Vice hacked by the Syrian Electronic Army in anger over article about group’s identities

Graham Cluley

When Vice Magazine published an article in August, claiming to expose the true identity of a key member of the Syrian Electronic Army, they probably realised it was likely to raise the wrath of the notorious hacking group.

VICE article about the SEA

Sure enough, today the pro-Assad hackers appeared to get their (brief) revenge, hacking into Vice’s systems in order to erase the story from the website and publish their own message to the outlet’s staff.

Vice hacked

SYRIAN ELECTRONIC ARMY WAS HERE

YOUR WEBSITE WAS HACKED BY THE SYRIAN ELECTRONIC ARMY.
THIS TIME WE JUST DELETED THE ARTICLE THAT YOU CLAIMED IN IT THAT YOU EXPOSED “TH3PR0” IDENTITY. BUT YOU DIDN’T.
YOU PUBLISHED NAMES OF INNOCENT PEOPLE INSTEAD.
THE SECOND TIME WE WILL DELETE ALL YOUR WEBSITE.
SPECIAL HI FROM TH3PR0 :)
DONE.

Messages posted on the Syrian Electronic Army’s Twitter account suggest that they compromised Vice’s systems after gaining access to a number of websites associated with the online magazine, including that of the site’s web developer. If historic attacks by the SEA are anything to go by, usernames and passwords will have been stolen through a targeted phishing attack.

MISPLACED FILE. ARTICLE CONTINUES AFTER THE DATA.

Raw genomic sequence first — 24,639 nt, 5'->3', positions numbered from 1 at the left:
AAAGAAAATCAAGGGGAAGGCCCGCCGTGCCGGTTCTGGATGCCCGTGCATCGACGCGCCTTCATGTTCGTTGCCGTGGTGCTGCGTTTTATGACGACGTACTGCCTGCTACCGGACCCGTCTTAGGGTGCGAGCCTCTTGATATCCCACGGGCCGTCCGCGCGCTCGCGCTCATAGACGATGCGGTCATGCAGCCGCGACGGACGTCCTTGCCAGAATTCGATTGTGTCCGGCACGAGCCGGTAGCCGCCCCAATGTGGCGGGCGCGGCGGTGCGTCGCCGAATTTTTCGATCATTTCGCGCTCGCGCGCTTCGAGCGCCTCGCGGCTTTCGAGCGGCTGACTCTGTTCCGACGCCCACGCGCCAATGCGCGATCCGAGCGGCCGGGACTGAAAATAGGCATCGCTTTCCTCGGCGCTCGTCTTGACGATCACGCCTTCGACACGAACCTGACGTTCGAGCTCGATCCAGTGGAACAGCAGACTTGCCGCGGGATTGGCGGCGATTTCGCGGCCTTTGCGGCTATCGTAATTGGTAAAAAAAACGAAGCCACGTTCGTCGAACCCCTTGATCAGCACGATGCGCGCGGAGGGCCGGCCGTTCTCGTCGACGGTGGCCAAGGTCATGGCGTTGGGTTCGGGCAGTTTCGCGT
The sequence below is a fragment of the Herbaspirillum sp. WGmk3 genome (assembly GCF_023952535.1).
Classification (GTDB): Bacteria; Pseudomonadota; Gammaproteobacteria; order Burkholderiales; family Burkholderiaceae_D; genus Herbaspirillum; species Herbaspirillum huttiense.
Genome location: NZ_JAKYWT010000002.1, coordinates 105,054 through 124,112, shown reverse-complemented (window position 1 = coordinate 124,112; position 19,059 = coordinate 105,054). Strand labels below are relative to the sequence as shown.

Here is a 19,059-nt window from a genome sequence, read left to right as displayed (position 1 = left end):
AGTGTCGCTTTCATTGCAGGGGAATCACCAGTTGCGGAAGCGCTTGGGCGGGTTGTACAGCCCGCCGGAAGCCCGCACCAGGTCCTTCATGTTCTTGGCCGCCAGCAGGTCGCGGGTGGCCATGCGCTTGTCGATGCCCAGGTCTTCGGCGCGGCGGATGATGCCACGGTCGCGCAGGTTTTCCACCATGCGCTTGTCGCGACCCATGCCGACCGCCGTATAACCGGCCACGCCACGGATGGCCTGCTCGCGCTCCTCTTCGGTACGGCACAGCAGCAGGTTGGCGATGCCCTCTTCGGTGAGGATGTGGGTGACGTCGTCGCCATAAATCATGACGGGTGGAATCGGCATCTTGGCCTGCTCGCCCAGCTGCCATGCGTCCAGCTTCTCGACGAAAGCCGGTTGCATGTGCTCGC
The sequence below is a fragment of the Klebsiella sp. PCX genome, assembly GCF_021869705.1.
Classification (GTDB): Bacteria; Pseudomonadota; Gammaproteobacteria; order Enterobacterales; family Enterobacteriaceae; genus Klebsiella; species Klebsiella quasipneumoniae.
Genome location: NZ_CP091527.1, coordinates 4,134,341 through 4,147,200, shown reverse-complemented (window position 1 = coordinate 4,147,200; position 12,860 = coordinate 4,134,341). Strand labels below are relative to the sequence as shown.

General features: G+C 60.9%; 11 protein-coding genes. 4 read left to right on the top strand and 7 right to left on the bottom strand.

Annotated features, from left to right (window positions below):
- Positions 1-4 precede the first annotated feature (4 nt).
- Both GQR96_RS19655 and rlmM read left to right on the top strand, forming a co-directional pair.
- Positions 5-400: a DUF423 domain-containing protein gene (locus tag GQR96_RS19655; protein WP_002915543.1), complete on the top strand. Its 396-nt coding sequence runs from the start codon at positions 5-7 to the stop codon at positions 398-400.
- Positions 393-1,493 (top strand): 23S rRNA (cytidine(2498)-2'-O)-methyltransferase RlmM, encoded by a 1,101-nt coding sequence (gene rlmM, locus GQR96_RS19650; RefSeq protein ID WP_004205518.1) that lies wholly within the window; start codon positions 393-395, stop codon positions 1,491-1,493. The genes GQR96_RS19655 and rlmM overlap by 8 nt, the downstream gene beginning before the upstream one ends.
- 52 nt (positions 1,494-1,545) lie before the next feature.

With access gained to email accounts, the hackers were able to remove the article they found so upsetting, and post their own message, via the site’s content management system.

To rub salt in the wounds, the hackers posted a screenshot of themselves accessing Vice’s internal systems.

Vice content management system, breached by the SEA

Vice has since regained control of its site, restoring the removed article and erasing the message left by the hackers.

So, what is to be learnt from this attack?

Well, it seems to me that this particular attack would have been avoided if two factor authentication had been in place, protecting access to email and the site’s content management system.

In addition, staff need to be reminded of the danger of phishing attacks – and taught to always be careful where they are entering their usernames and passwords.

Media organisations, in particular, should follow this advice – as they seem to have been a specific target of the Syrian Electronic Army this year.

Graham Cluley Graham Cluley is a veteran of the anti-virus industry having worked for a number of security companies since the early 1990s when he wrote the first ever version of Dr Solomon's Anti-Virus Toolkit for Windows. Now an independent security analyst, he regularly makes media appearances and is an international public speaker on the topic of computer security, hackers, and online privacy. Follow him on Twitter at @gcluley, or drop him an email.

2 Replies to “Vice hacked by the Syrian Electronic Army in anger over article about group’s identities”

  1. What is to be learned from this, you ask? Funny how you don't mention that websites should take into consideration journalistic integrity before posting politically charged articles that clearly support terrorist groups
    You don't bother to consider that but I guess you are not in the business of looking for the truth! Shame!

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